Ultrasound-guided regional anesthesia (USGRA) is one of the newest techniques CRNAs are using to administer regional anesthetics. According to a recent study published in Regional Anesthesia & Pain Medicine, the use of UGRA was positive when compared to alternative techniques. Another study published in the October 2012 issue of Pain Medicine concluded that ultrasound technology helped healthcare providers improve patient safety with the delivery of regional anesthesia.

USGRA allows practitioners to visualize the patients' nerves and surrounding structures, therefore giving them the ability to inject anesthetic medications with precision not previously afforded.

Regional anesthesia can be used as the sole surgical anesthetic and/or to provide pain relief during the postoperative period. By inserting an indwelling catheter connected to a controlled medication delivery device, patients' pain is reduced for several days postop. Many patients are also being discharged home with the local anesthetic medicine still infusing. By reducing the patient's most severe pain, he or she is often able to take fewer narcotics and manage post-surgical pain with medications like ibuprofen.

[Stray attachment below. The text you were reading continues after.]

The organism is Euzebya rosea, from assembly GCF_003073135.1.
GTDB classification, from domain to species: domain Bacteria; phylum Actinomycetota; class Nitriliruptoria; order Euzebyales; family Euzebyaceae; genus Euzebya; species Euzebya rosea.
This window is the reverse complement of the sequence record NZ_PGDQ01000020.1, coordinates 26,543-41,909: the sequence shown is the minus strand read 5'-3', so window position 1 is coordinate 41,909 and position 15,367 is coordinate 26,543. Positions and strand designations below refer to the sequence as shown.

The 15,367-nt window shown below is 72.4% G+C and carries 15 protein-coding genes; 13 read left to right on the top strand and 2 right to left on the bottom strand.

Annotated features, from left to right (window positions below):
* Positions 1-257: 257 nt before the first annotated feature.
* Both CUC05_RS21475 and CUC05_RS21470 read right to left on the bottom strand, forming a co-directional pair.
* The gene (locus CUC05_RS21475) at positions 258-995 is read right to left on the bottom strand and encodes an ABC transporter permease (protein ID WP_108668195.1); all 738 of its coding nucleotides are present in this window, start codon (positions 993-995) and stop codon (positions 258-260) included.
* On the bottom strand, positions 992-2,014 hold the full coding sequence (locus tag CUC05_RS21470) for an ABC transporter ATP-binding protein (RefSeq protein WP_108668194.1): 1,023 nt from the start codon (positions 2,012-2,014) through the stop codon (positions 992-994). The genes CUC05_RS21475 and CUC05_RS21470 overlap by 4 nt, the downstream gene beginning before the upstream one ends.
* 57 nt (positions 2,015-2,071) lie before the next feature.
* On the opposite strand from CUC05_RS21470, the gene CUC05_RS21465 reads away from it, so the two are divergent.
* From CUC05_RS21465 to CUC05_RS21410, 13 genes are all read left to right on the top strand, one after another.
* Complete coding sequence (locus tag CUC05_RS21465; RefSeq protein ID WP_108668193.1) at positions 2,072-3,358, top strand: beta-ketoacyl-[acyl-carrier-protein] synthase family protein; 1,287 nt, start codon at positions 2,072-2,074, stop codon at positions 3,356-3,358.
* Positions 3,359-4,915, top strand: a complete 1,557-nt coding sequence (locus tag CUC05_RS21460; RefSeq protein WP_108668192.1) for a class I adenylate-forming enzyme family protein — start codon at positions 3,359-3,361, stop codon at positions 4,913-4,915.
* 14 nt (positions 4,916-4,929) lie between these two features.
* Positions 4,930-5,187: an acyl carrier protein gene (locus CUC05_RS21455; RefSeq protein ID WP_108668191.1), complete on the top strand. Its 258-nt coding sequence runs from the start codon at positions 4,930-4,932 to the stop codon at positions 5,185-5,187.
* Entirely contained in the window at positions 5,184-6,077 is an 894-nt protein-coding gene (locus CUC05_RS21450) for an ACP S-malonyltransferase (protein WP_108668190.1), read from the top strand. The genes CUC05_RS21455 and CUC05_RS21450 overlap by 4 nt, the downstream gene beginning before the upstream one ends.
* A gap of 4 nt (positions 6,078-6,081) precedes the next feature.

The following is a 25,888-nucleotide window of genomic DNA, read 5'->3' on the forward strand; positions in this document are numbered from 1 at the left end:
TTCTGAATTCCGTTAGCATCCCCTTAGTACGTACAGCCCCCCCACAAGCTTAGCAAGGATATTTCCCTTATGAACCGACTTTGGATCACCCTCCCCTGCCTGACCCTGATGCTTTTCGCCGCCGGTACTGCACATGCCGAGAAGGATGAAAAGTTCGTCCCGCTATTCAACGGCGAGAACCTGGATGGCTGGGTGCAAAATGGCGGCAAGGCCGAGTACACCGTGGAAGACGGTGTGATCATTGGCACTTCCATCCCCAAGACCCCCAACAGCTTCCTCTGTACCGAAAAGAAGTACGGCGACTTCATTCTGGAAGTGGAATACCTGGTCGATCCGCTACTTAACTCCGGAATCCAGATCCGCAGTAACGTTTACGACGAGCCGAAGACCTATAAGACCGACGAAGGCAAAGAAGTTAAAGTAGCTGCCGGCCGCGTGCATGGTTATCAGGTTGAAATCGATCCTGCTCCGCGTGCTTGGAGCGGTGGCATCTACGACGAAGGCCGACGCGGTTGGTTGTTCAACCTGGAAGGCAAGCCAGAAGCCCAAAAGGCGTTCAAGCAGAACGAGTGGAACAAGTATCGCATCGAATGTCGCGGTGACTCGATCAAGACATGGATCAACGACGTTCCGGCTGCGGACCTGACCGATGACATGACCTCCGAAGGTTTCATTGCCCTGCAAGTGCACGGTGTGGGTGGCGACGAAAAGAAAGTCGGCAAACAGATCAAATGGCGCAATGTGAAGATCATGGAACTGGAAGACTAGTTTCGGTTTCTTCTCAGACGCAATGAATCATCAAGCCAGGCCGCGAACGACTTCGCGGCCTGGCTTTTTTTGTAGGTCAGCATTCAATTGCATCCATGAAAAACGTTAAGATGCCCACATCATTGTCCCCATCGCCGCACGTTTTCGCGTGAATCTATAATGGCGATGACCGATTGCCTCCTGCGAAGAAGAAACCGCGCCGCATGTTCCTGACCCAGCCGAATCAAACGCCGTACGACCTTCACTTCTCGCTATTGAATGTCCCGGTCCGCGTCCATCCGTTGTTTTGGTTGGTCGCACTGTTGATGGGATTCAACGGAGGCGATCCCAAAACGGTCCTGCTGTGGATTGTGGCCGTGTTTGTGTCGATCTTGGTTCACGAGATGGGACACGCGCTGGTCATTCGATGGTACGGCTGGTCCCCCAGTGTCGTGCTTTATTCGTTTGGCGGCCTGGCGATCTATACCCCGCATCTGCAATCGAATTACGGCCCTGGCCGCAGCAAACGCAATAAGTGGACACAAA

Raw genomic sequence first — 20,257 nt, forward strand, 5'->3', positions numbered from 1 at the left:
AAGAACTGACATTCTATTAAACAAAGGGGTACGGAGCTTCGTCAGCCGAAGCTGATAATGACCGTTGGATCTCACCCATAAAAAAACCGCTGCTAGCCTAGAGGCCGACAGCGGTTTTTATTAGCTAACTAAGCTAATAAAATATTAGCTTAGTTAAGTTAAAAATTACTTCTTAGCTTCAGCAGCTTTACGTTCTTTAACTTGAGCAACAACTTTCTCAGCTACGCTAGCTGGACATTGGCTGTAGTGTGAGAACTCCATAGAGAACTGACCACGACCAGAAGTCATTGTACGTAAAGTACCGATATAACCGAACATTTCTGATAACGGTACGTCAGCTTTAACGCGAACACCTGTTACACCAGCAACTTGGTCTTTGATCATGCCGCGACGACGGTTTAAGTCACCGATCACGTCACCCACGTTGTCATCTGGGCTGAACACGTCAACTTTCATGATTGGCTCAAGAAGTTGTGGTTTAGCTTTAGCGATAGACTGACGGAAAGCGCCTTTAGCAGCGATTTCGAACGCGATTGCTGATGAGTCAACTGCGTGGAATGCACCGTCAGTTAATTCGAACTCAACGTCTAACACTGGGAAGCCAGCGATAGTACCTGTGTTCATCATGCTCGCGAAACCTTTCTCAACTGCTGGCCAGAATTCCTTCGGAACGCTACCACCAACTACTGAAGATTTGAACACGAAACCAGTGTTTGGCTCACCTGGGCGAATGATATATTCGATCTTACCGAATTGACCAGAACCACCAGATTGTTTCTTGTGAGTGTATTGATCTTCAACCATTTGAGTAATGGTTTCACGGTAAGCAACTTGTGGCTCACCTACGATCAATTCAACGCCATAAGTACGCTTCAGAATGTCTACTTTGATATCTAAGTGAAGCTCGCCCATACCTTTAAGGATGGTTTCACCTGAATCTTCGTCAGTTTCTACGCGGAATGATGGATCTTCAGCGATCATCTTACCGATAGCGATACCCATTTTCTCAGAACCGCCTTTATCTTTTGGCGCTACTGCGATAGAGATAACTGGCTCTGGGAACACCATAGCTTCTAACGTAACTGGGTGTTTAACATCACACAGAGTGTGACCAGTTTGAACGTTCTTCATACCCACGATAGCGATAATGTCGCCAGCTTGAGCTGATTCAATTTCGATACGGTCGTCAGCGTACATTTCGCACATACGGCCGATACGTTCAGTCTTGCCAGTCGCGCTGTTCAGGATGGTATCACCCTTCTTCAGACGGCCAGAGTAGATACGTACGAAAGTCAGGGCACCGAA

Groundbreaking Research
Middle Tennessee School of Anesthesia's (MTSA)Center of Excellence focuses on pain management trends and surgical pain-related research. MTSA students and faculty are currently exploring a number oftheories-including the significance of chronic pain and the possible link between narcotics and the reoccurrence of cancer.

The Gate Control Theory of Chronic Pain says if we can use anesthetic techniques that prevent a person's body from reacting to pain, we can ultimately prevent chronic pain. In other words, during surgery, we can't prove that a person does not feel pain, we can only prove that he or she does not remember it. We also know specific people, including amputees and cardiac patients, are more likely to develop chronic pain after surgery. Understanding this, we believe if we could prevent the brain from establishing a pain pathway to the surgical spot - we could prevent chronic pain, and most post-surgical pain could be managed with over-the-counter medications.